Message to the Congress Reporting on Economic Sanctions Against Libya
To the Congress of the United States:
I hereby report to the Congress on the developments since my last report of January 10, 1997, concerning the national emergency with respect to Libya that was declared in Executive Order 12543 of January 7, 1986. This report is submitted pursuant to section 401(c) of the National Emergencies Act, 50 U.S.C. 1641(c); section 204(c) of the International Emergency Economic Powers Act ("IEEPA"), 50 U.S.C. 1703(c); and section 505(c) of the International Security and Development Cooperation Act of 1985, 22 U.S.C. 2349aa-9(c).
1. As previously reported, on January 2, 1997, I renewed for another year the national emergency with respect to Libya pursuant to the IEEPA. This renewal extended the current comprehensive financial and trade embargo against Libya in effect since 1986. Under these sanctions, virtually all trade with Libya is prohibited, and all assets owned or controlled by the Libyan government in the United States or in the possession or control of U.S. persons are blocked.
2. There have been no amendments to the Libyan Sanctions Regulations, 31 C.F.R. Part 550 (the "Regulations"), administered by the Office of Foreign Assets Control (OFAC) of the Department of the Treasury, since my last report on January 10, 1997.
3. During the last 6-month period, OFAC reviewed numerous applications for licenses to authorize transactions under the Regulations. Consistent with OFAC's ongoing scrutiny of banking transactions, the largest category of license approvals (68) concerned requests by non-Libyan persons or entities to unblock transfers interdicted because of what appeared to be Government of Libya interests. Two licenses authorized the provision of legal services to the Government of Libya in connection with actions in U.S. courts in which the Government of Libya was named as defendant. Licenses were also issued authorizing diplomatic and U.S. government transactions and to permit U.S. companies to engage in transactions with respect to intellectual property protection in Libya. A total of 75 licenses were issued during the reporting period.
4. During the current 6-month period, OFAC continued to emphasize to the international banking community in the United States the importance of identifying and blocking payments made by or on behalf of Libya. The office worked closely with the banks to assure the effectiveness in interdiction software systems used to identify such payments. During the reporting period, more than 100 transactions potentially involving Libya were interdicted.
5. Since my last report, OFAC collected 13 civil monetary penalties totaling nearly $90,000 for violations of the U.S. sanctions against Libya. Ten of the violations involved the failure of banks to block funds transferred to Libyan-controlled financial institutions or commercial entities in Libya. Three U.S. corporations paid the OFAC penalties for export violations as part of the global plea agreements with the Department of Justice. Sixty-seven other cases are in active penalty processing.
6. Various enforcement actions carried over from previous reporting periods have continued to be aggressively pursued. Numerous investigations are ongoing and new reports of violations are being scrutinized.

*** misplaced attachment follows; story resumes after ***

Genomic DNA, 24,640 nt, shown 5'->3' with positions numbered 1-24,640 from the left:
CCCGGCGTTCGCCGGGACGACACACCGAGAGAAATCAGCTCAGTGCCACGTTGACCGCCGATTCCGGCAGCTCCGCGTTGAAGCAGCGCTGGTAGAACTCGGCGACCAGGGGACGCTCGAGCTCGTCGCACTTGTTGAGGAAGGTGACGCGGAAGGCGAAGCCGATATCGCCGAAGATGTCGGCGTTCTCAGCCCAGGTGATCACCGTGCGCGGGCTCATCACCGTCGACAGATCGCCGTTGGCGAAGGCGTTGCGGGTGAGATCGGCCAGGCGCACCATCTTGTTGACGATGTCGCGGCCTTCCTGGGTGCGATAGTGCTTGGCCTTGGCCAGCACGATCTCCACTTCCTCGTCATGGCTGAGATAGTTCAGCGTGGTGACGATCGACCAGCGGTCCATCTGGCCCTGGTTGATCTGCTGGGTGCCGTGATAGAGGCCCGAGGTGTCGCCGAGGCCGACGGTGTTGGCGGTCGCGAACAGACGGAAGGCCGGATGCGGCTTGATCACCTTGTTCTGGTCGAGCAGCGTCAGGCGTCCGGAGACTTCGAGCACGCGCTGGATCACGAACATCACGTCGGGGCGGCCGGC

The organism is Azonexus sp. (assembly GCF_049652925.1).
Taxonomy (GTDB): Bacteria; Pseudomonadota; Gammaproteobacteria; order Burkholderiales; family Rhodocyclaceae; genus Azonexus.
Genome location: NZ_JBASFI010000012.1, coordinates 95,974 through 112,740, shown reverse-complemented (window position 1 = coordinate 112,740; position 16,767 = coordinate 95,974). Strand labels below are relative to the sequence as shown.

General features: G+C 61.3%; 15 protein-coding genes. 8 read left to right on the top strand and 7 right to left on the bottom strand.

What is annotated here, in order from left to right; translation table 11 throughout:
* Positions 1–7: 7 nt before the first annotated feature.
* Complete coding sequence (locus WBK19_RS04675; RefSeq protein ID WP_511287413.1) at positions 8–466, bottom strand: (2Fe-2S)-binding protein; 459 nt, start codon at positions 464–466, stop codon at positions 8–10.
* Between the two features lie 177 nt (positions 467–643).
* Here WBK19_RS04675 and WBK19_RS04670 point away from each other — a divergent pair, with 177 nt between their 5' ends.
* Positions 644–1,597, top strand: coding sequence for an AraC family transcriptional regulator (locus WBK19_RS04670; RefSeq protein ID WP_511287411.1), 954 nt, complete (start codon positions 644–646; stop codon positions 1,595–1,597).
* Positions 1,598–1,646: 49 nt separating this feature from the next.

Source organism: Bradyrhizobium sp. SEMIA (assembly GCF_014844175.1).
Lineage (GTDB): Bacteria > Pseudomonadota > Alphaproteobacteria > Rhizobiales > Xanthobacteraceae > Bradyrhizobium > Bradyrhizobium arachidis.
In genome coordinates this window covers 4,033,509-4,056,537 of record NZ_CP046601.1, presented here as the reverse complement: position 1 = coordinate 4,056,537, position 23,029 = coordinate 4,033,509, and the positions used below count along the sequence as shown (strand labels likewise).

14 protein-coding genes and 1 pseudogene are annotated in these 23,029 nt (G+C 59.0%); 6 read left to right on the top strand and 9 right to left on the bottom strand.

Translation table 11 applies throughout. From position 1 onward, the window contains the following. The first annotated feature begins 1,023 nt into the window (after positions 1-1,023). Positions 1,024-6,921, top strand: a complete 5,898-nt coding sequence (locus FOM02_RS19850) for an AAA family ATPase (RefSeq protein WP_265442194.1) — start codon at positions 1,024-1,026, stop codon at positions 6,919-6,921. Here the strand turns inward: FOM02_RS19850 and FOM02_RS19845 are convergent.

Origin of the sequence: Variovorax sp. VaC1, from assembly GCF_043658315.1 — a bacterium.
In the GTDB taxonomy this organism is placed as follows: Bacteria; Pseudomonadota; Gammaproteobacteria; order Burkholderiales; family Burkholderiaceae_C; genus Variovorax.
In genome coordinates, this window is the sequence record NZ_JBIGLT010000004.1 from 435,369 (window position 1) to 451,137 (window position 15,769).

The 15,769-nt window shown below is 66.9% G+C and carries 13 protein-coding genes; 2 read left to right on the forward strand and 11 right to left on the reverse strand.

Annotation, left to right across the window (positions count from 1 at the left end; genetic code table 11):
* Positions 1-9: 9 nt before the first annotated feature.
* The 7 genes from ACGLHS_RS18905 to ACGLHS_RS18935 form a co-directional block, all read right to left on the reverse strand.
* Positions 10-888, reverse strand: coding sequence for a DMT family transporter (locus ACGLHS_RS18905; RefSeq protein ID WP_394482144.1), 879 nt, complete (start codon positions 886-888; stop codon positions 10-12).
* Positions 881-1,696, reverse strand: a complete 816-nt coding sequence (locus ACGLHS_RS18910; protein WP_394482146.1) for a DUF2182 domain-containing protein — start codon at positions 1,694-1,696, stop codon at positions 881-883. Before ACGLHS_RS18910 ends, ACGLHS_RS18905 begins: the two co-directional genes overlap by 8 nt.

7. The expenses incurred by the Federal Government in the 6-month period from January 7 through July 6, 1997, that are directly attributable to the exercise of the powers and authorities conferred by the declaration of the Libyan national emergency are estimated at approximately $660,000.00. Personnel costs were largely centered in the Department of the Treasury (particularly in the Office of Foreign Assets Control, the Office of the General Counsel, and the U.S. Customs Service), the Department of State, and the Department of Commerce.
8. The policies and the actions of the Government of Libya continue to pose an unusual and extraordinary threat to the national security and foreign policy of the United States. In adopting United Nations Security Council Resolution 883 in November 1993, the Security Council determined that the continued failure of the Government of Libya to demonstrate by concrete actions its renunciation of terrorism, and in particular its continued failure to respond fully and effectively to the requests and decisions of the Security Council in Resolutions 731 and 748, concerning the bombing of the Pan Am 103 and UTA 772 flights, constituted a threat to international peace and security. The United States will continue to coordinate its comprehensive sanctions enforcement efforts with those of other U.N. member states. We remain determined to ensure that the perpetrators of the terrorist acts against Pan Am 103 and UTA 772 are brought to justice. The families of the victims in the murderous Lockerbie bombing and other acts of Libyan terrorism deserve nothing less. I shall continue to exercise the powers at my disposal to apply economic sanctions against Libya fully and effectively, so long as those measures are appropriate, and will continue to report periodically to the Congress on significant developments as required by law.
WILLIAM J. CLINTON
The White House, June 26, 1997.
NOTE: This message was released by the Office of the Press Secretary on June 27.
William J. Clinton, Message to the Congress Reporting on Economic Sanctions Against Libya Online by Gerhard Peters and John T. Woolley, The American Presidency Project https://www.presidency.ucsb.edu/node/224217